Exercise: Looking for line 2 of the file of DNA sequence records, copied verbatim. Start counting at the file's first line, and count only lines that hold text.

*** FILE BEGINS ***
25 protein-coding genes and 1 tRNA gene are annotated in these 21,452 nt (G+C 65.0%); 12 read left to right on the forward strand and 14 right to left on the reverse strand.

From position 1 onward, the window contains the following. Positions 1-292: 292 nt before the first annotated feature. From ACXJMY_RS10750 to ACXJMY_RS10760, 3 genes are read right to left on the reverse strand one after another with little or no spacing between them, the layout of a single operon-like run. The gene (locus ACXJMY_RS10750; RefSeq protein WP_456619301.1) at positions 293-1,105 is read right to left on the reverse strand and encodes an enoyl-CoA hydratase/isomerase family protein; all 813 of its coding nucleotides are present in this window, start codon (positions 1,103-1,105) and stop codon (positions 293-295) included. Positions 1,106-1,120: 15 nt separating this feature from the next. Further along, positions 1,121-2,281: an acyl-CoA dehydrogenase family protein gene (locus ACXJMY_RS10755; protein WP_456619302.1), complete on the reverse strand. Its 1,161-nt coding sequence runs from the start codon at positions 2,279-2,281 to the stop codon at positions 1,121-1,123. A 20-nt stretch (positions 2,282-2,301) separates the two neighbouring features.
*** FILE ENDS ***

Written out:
From position 1 onward, the window contains the following. Positions 1-292: 292 nt before the first annotated feature. From ACXJMY_RS10750 to ACXJMY_RS10760, 3 genes are read right to left on the reverse strand one after another with little or no spacing between them, the layout of a single operon-like run. The gene (locus ACXJMY_RS10750; RefSeq protein WP_456619301.1) at positions 293-1,105 is read right to left on the reverse strand and encodes an enoyl-CoA hydratase/isomerase family protein; all 813 of its coding nucleotides are present in this window, start codon (positions 1,103-1,105) and stop codon (positions 293-295) included. Positions 1,106-1,120: 15 nt separating this feature from the next. Further along, positions 1,121-2,281: an acyl-CoA dehydrogenase family protein gene (locus ACXJMY_RS10755; protein WP_456619302.1), complete on the reverse strand. Its 1,161-nt coding sequence runs from the start codon at positions 2,279-2,281 to the stop codon at positions 1,121-1,123. A 20-nt stretch (positions 2,282-2,301) separates the two neighbouring features.